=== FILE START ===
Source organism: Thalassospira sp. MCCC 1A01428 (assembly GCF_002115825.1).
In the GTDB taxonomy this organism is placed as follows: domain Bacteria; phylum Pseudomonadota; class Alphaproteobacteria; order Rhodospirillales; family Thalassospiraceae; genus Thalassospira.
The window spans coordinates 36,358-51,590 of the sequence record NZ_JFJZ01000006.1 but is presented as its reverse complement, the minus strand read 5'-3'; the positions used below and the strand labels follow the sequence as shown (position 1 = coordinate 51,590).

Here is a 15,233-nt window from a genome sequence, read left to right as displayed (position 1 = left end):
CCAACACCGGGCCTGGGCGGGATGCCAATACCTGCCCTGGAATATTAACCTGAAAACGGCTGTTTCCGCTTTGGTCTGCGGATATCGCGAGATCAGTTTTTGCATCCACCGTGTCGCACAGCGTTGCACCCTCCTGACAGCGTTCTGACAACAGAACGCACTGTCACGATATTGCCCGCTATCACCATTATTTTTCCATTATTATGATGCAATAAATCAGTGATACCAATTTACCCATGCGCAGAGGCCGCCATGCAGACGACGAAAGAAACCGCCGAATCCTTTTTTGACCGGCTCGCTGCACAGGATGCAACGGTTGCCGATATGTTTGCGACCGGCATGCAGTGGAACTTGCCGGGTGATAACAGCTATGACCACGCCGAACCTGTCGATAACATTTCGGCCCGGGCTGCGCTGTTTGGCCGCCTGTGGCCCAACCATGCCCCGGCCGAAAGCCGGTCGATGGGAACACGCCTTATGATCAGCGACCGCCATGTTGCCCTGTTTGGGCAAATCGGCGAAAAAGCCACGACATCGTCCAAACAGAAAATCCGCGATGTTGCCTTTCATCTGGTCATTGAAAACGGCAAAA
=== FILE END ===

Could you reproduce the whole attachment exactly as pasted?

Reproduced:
Source organism: Thalassospira sp. MCCC 1A01428 (assembly GCF_002115825.1).
In the GTDB taxonomy this organism is placed as follows: domain Bacteria; phylum Pseudomonadota; class Alphaproteobacteria; order Rhodospirillales; family Thalassospiraceae; genus Thalassospira.
The window spans coordinates 36,358-51,590 of the sequence record NZ_JFJZ01000006.1 but is presented as its reverse complement, the minus strand read 5'-3'; the positions used below and the strand labels follow the sequence as shown (position 1 = coordinate 51,590).

Here is a 15,233-nt window from a genome sequence, read left to right as displayed (position 1 = left end):
CCAACACCGGGCCTGGGCGGGATGCCAATACCTGCCCTGGAATATTAACCTGAAAACGGCTGTTTCCGCTTTGGTCTGCGGATATCGCGAGATCAGTTTTTGCATCCACCGTGTCGCACAGCGTTGCACCCTCCTGACAGCGTTCTGACAACAGAACGCACTGTCACGATATTGCCCGCTATCACCATTATTTTTCCATTATTATGATGCAATAAATCAGTGATACCAATTTACCCATGCGCAGAGGCCGCCATGCAGACGACGAAAGAAACCGCCGAATCCTTTTTTGACCGGCTCGCTGCACAGGATGCAACGGTTGCCGATATGTTTGCGACCGGCATGCAGTGGAACTTGCCGGGTGATAACAGCTATGACCACGCCGAACCTGTCGATAACATTTCGGCCCGGGCTGCGCTGTTTGGCCGCCTGTGGCCCAACCATGCCCCGGCCGAAAGCCGGTCGATGGGAACACGCCTTATGATCAGCGACCGCCATGTTGCCCTGTTTGGGCAAATCGGCGAAAAAGCCACGACATCGTCCAAACAGAAAATCCGCGATGTTGCCTTTCATCTGGTCATTGAAAACGGCAAAA